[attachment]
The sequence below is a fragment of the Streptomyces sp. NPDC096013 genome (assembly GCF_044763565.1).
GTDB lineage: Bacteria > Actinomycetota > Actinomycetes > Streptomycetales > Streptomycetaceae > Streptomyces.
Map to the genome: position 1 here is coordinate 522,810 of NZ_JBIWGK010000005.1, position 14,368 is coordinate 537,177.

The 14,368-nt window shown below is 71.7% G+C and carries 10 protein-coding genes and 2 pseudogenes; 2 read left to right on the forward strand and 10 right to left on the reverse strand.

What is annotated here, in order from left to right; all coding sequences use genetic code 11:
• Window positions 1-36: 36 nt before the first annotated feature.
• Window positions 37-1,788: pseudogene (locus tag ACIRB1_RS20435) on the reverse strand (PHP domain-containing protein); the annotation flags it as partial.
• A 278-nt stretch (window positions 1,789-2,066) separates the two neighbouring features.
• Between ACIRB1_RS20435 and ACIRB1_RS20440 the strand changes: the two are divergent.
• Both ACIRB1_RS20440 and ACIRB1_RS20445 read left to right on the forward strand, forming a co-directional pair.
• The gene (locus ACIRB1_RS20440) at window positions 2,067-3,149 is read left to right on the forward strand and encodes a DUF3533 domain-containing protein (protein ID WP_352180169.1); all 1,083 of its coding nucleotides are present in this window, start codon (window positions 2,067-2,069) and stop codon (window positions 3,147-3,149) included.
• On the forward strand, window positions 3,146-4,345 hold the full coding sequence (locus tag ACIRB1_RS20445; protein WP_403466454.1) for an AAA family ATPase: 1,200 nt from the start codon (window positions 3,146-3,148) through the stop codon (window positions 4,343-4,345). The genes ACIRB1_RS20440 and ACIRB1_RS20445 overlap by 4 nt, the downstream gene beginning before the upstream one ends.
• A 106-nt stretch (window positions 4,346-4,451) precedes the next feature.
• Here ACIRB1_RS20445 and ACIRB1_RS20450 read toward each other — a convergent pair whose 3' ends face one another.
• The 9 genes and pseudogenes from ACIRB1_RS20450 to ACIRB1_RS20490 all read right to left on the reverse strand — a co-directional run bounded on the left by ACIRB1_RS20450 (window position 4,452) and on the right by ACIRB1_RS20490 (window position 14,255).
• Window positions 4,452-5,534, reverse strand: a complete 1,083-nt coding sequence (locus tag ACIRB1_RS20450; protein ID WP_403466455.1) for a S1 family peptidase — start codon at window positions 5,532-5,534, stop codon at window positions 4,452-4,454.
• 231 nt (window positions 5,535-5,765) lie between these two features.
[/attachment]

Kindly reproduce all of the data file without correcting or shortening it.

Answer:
The sequence below is a fragment of the Streptomyces sp. NPDC096013 genome (assembly GCF_044763565.1).
GTDB lineage: Bacteria > Actinomycetota > Actinomycetes > Streptomycetales > Streptomycetaceae > Streptomyces.
Map to the genome: position 1 here is coordinate 522,810 of NZ_JBIWGK010000005.1, position 14,368 is coordinate 537,177.

The 14,368-nt window shown below is 71.7% G+C and carries 10 protein-coding genes and 2 pseudogenes; 2 read left to right on the forward strand and 10 right to left on the reverse strand.

What is annotated here, in order from left to right; all coding sequences use genetic code 11:
• Window positions 1-36: 36 nt before the first annotated feature.
• Window positions 37-1,788: pseudogene (locus tag ACIRB1_RS20435) on the reverse strand (PHP domain-containing protein); the annotation flags it as partial.
• A 278-nt stretch (window positions 1,789-2,066) separates the two neighbouring features.
• Between ACIRB1_RS20435 and ACIRB1_RS20440 the strand changes: the two are divergent.
• Both ACIRB1_RS20440 and ACIRB1_RS20445 read left to right on the forward strand, forming a co-directional pair.
• The gene (locus ACIRB1_RS20440) at window positions 2,067-3,149 is read left to right on the forward strand and encodes a DUF3533 domain-containing protein (protein ID WP_352180169.1); all 1,083 of its coding nucleotides are present in this window, start codon (window positions 2,067-2,069) and stop codon (window positions 3,147-3,149) included.
• On the forward strand, window positions 3,146-4,345 hold the full coding sequence (locus tag ACIRB1_RS20445; protein WP_403466454.1) for an AAA family ATPase: 1,200 nt from the start codon (window positions 3,146-3,148) through the stop codon (window positions 4,343-4,345). The genes ACIRB1_RS20440 and ACIRB1_RS20445 overlap by 4 nt, the downstream gene beginning before the upstream one ends.
• A 106-nt stretch (window positions 4,346-4,451) precedes the next feature.
• Here ACIRB1_RS20445 and ACIRB1_RS20450 read toward each other — a convergent pair whose 3' ends face one another.
• The 9 genes and pseudogenes from ACIRB1_RS20450 to ACIRB1_RS20490 all read right to left on the reverse strand — a co-directional run bounded on the left by ACIRB1_RS20450 (window position 4,452) and on the right by ACIRB1_RS20490 (window position 14,255).
• Window positions 4,452-5,534, reverse strand: a complete 1,083-nt coding sequence (locus tag ACIRB1_RS20450; protein ID WP_403466455.1) for a S1 family peptidase — start codon at window positions 5,532-5,534, stop codon at window positions 4,452-4,454.
• 231 nt (window positions 5,535-5,765) lie between these two features.